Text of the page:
Although genetics plays a significant role in the look, shape, and appearance of the face, improper oral habits, misaligned jaws and teeth, and posture can negatively influence the facial characteristics of a growing child. Orthodontic treatment can have a positive influence on lip shape, lip fullness, chin prominence, and other facial features.
11. Can interceptive treatment have an effect on the need to extract permanent teeth? (back to top)
The need for extraction is often reduced by encouraging proper jaw development and creating more (or maintaining existing) space during the growth years. In many cases, avoiding tooth extraction can also result in a fuller smile and a more attractive facial appearance.
12. Will interceptive treatment followed by a later stage of comprehensive treatment be more expensive? (back to top)
Because this approach to treatment involves more time and materials, total fees will be higher for two phases of treatment. However, we hope you will be comfortable with your added investment in the best possible treatment for your child.
13. Am I too old for braces? (back to top)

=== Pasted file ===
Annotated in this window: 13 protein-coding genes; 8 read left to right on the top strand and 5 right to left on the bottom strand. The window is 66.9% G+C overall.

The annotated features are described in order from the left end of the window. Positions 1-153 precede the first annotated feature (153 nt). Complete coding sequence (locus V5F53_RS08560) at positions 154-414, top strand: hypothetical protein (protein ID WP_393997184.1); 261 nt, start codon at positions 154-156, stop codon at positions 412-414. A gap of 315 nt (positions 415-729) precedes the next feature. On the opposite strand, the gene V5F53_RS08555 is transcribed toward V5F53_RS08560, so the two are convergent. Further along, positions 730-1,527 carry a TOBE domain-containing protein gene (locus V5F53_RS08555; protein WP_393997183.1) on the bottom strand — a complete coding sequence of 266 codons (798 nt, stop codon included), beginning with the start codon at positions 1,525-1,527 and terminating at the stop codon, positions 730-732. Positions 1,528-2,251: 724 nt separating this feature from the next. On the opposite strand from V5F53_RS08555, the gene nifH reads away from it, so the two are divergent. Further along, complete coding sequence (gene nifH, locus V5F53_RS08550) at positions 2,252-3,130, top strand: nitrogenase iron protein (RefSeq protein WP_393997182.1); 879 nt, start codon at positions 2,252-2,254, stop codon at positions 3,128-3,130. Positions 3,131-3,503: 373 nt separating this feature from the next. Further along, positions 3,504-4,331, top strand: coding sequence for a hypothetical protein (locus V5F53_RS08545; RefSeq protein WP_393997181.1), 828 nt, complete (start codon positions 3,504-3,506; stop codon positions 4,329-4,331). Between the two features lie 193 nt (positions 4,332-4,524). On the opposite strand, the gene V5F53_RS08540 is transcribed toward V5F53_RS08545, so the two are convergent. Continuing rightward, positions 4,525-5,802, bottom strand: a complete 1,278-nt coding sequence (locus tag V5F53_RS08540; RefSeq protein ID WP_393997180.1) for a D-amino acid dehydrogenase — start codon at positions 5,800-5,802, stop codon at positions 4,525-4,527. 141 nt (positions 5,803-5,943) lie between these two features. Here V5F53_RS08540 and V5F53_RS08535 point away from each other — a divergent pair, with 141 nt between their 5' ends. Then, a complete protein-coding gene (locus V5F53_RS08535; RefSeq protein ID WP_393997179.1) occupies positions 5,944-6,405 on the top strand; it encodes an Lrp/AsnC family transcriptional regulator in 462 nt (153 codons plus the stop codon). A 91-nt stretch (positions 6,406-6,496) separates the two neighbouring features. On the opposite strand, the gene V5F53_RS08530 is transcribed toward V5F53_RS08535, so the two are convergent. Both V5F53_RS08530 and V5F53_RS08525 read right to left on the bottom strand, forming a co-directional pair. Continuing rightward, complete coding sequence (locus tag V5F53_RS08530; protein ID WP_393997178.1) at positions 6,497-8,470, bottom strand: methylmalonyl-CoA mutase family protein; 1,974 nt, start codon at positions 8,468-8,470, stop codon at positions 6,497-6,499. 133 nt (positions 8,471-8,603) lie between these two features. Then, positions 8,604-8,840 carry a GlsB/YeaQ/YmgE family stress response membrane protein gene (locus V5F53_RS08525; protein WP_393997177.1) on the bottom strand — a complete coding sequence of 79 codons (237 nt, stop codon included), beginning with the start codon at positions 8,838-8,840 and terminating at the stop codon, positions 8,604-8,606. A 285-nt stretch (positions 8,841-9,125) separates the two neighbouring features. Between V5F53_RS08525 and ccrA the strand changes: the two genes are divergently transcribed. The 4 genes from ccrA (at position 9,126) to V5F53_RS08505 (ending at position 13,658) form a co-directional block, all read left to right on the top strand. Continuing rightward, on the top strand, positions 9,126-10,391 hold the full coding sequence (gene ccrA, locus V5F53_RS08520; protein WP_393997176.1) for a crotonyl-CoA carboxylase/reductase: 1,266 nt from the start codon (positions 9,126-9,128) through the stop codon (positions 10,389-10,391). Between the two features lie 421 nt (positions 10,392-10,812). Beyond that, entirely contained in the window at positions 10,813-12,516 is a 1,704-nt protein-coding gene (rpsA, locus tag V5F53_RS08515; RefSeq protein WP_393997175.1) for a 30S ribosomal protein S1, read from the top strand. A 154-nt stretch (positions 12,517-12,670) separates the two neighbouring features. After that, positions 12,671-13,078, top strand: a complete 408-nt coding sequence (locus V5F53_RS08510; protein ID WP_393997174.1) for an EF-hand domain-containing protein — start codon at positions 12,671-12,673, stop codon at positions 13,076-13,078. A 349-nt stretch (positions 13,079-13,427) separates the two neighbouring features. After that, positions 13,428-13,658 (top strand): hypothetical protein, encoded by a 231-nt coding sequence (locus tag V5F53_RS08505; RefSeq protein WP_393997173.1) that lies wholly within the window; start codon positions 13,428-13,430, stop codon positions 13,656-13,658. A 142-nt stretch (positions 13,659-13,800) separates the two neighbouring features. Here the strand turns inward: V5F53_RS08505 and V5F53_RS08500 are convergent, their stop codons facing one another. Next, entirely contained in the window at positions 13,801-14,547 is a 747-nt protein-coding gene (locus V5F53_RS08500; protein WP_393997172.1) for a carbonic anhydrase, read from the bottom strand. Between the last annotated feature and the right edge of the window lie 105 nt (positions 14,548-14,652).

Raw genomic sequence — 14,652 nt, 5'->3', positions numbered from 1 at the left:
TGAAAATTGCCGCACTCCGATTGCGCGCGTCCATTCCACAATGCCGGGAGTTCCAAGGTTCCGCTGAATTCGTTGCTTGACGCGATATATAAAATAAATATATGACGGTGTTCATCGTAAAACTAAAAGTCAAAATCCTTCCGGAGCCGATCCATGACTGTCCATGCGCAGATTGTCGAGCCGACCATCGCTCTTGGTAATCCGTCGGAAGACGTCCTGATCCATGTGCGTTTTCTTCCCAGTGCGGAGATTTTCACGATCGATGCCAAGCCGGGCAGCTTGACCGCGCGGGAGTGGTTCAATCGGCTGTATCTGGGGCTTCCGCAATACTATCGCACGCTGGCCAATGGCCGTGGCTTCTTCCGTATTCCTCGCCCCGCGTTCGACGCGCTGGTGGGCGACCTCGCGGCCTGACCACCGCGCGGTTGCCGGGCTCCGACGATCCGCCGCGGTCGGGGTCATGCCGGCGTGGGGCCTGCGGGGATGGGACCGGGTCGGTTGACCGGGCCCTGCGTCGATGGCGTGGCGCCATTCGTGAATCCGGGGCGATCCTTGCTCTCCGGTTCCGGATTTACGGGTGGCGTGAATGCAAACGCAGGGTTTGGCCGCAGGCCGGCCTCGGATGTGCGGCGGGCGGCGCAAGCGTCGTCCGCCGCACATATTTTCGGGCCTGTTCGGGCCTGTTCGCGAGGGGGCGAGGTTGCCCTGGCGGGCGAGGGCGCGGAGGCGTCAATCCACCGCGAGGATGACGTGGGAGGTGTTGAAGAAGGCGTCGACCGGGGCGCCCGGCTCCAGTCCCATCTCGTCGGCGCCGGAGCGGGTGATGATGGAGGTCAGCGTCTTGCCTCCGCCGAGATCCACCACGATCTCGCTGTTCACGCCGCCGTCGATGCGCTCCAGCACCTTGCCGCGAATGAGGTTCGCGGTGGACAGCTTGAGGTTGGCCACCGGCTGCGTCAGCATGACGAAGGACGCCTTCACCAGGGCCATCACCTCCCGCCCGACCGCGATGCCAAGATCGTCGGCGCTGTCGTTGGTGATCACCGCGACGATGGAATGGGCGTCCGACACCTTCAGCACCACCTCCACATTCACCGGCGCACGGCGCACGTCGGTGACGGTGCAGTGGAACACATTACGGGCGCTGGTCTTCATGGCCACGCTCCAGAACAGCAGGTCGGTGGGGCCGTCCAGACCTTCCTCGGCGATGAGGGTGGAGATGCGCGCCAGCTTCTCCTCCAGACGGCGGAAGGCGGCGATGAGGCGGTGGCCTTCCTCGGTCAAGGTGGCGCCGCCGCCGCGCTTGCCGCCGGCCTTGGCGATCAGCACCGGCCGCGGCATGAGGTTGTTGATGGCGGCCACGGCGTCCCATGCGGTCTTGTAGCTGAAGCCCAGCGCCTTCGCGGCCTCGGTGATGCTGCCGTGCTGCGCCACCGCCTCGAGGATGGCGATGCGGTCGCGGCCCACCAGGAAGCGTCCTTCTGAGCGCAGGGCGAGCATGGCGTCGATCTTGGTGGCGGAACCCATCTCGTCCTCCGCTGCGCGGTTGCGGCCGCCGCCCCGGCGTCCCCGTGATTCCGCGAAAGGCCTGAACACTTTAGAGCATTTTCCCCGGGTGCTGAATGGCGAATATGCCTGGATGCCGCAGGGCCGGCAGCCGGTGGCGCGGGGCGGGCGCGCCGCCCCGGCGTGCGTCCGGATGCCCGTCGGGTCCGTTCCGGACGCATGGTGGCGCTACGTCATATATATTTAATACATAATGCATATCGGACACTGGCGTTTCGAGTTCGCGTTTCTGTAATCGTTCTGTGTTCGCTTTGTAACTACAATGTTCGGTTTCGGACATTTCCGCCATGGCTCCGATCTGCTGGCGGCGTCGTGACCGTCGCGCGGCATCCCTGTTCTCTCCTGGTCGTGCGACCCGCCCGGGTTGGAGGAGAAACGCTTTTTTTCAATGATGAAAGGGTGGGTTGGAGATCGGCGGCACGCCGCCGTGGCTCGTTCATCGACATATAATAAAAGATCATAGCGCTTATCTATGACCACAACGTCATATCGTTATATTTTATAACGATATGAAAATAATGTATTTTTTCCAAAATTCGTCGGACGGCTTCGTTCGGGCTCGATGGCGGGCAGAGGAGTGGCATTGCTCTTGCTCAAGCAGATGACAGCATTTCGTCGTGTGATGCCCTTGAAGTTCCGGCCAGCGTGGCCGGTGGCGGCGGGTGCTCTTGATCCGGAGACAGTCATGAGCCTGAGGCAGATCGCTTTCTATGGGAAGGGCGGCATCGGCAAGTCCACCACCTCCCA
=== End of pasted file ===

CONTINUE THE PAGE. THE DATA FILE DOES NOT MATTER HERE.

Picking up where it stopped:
You are never too old to benefit from orthodontic treatment! Orthodontics can be very successful at any age in helping you achieve a beautiful and healthy smile. In fact, 25% of all orthodontic patients today are adults. Now more then ever, grownups are realizing the benefits of orthodontic treatment and have options that are more aesthetic, including clear braces and Invisalign®.
14. Can I wear braces even though I have crowns, root canals, or missing teeth? (back to top)
Yes, you can. A tooth with a crown or root canal will move just like any other tooth. When teeth are missing, orthodontic treatment will help to align the remaining teeth to prepare for restoration of the missing teeth.
15. What are some possible benefits of orthodontics? (back to top)
- A more attractive smile
- Increased self-confidence
- Better long-term health of teeth and gums
- Better function of teeth
- Increased ability to clean teeth
- Improved force distribution and prevention of excessive wear of teeth
- Reduced risk of injury to protruded front teeth
- Optimization of other restorative dental treatment, such as implants, bridges, crowns, or veneers
16. Do you extract teeth as part of orthodontic treatment? (back to top)
In our office, teeth are extracted only as a last resort. The best way to avoid having teeth extracted as part of orthodontic treatment is to have your child evaluated by an orthodontist early, before all the permanent teeth have erupted and growth is complete. At early ages, interceptive treatment can help guide proper eruption of permanent or adult teeth and preserve critical space that would otherwise be lost during the transition from primary (baby) to permanent teeth. This is why timely orthodontic evaluation and treatment is crucial.
Extraction of teeth may be necessary in certain instances. Teeth may be extracted for the following reasons:
- Tooth is severely impacted and surgical exposure to bring it into position is very risky
- Tooth is badly decayed